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Dad Who Left Baby In Hot Car While Texting Women & Underage Girl Will Appeal Murder Conviction

Photo: Facebook / Brunswick Police Department
Cooper Harris, Justin Ross Harris

A father who was convicted of murdering his toddler son by leaving him in hot car in 2014 is looking to have his conviction reconsidered.

On June 18, 2014, Justin Ross Harris left his son, Cooper, in his car for approximately 7 hours in 98 degree heat while he was at work.

Harris claimed the incident was a tragic accident, saying he forgot to drop his son to daycare and didn’t notice until he drove away from work later that day.

However, Georgia prosecutors argued that Cooper’s death was planned and orchestrated by Harris to escape a failing marriage.

Justin Ross Harris is appealing his conviction for the murder of baby Cooper.

Defense lawyers reportedly plan to argue that “errors related to its evidentiary decisions” were made during Harris’ 2016 trial. 

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Harris is arguing that his convictions of child cruelty and murder lacked sufficient evidence and takes issue with only three defense witnesses being called.

Cooper Harris died inside his father’s car hours before he was found.

Harris, a web designer, entered work at the Vinings Home Depot headquarters shortly after 9 am.

Expert witnesses testified that the boy likely died by noon due to the extreme heat in the car. 

At or around 12:30 pm, Harris had returned to the car during his lunch break to drop a bag of light bulbs on the front passenger seat but claims he didn’t notice his son.

Upon finishing work at around 4:15 pm, Harris drove for several minutes until he over into the Akers Mill Square shopping center on Cobb Parkway and began screaming as he took his son out of the SUV.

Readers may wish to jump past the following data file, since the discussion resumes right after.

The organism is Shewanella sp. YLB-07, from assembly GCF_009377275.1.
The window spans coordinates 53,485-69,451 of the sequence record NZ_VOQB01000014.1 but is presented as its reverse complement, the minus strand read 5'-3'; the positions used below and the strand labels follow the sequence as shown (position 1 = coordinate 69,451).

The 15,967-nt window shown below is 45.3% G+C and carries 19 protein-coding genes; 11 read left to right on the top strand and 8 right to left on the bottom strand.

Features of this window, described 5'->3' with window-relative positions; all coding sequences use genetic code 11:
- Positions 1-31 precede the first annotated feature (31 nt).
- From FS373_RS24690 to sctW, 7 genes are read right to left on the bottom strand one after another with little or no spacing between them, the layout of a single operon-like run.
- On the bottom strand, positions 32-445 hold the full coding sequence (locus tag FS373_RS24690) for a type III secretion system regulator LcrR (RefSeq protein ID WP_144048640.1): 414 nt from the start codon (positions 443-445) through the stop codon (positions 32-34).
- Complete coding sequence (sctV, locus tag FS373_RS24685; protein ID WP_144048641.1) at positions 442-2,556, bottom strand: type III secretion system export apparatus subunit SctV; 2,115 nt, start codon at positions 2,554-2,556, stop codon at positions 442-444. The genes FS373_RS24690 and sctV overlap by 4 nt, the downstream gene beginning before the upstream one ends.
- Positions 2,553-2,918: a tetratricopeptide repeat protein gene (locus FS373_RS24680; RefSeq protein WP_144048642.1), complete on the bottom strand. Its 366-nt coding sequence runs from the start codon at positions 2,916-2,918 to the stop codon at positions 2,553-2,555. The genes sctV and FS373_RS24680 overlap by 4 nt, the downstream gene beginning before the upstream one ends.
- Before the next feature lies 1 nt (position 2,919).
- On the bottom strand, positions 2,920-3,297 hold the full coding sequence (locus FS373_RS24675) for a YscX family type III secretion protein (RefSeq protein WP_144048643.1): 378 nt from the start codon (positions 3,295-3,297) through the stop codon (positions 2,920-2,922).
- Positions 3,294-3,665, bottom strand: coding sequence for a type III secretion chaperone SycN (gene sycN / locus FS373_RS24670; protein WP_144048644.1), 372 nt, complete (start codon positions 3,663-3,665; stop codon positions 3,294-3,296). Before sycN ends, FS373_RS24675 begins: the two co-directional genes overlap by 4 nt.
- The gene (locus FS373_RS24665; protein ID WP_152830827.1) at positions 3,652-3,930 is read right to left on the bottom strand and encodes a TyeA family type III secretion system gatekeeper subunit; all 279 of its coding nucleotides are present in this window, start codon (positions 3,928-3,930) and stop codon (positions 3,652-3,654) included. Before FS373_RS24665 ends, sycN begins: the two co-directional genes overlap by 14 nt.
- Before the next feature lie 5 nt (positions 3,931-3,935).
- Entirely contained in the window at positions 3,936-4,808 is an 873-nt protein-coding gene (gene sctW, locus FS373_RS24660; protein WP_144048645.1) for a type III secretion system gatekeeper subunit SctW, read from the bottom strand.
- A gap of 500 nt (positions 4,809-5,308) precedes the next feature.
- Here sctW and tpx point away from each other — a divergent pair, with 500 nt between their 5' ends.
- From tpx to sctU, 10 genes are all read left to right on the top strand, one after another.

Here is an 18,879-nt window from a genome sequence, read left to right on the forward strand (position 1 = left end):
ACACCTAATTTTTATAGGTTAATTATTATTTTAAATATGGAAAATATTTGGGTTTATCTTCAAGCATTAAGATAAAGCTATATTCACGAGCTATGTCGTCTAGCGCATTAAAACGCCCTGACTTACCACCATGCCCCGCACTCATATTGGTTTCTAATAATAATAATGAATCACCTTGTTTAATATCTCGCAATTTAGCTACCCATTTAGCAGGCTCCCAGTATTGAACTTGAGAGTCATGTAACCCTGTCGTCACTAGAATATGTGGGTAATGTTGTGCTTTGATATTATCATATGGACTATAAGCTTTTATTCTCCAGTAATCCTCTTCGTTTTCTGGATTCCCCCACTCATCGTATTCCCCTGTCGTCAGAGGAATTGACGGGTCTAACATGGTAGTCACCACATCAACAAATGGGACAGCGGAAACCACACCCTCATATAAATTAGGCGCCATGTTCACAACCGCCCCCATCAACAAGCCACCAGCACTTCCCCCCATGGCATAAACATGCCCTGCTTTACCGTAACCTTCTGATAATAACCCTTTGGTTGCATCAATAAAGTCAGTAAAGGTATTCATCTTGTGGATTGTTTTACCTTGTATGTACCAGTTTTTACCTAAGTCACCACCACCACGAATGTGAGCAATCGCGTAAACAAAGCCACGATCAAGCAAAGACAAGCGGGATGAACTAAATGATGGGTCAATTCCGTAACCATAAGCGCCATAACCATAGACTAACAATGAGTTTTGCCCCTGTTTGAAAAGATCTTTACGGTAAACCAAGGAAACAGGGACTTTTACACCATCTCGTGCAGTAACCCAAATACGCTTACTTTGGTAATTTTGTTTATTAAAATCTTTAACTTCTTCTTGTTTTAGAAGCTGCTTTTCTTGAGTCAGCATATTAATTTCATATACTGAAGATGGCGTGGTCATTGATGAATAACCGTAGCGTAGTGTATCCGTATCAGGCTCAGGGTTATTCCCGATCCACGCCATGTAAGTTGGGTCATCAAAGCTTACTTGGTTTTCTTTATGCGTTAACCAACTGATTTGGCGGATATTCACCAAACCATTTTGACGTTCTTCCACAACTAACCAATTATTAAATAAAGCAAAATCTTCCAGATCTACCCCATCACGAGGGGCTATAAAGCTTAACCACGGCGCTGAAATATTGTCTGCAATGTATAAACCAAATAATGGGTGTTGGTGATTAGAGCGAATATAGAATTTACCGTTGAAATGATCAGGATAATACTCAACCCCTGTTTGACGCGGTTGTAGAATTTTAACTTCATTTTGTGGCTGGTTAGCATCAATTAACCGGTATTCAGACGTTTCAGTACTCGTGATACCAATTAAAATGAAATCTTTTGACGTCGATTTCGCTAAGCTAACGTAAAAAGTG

“Justin was witnessed yelling, ‘Oh my god what have I done,’” an arrest warrant read. “He then began doing CPR on the child. EMS responded to the scene. It was obvious that the child was deceased.”

However, prosecutors argued that there would have been a smell in the car by the time the father returned and raised questions about the seven minutes of driving Harris did before noticing the boy. 

Prosecutors alleged that Justin Harris Ross was having affairs prior to Cooper’s death.

This, they argued, was evidence that Ross was trying to escape his marriage and his responsibilities to his family.

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During the trial, jurors heard testimony from eight women who had contact with Harris, who was married at the time. 

Some had sex with him while others testified that they exchanged sexually explicit texts and naked photos with him.

A 17-year-old girl was among the people who testified. She told a court that she was 15 when and Harris exchanged private images and sexually explicit texts. 

Upon learning that she was underage, Harris expressed that he wanted the girl to perform sexual acts on him.

“He told me he wanted me to make him a naughty old man, or something along those lines,” the teenager said.

Harris believes he did not get a fair trial.

He said “prejudicial testimony” made it an “absolute impossibility” to receive a fair trial and claimed the affairs should not have been relevant to the trial.

He argues that details about his sexual addiction tainted the jury’s view of Harris and had nothing to do with Cooper’s death.

In May 2021, a Cobb County judge denied a request for Harris to get a new trial. The state Supreme Court is now scheduled to hear arguments on January 18.

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Alice Kelly is a senior news and entertainment editor for YourTango. Based out of Brooklyn, New York, her work covers all things social justice, pop culture, and human interest. Keep up with her Twitter for more.

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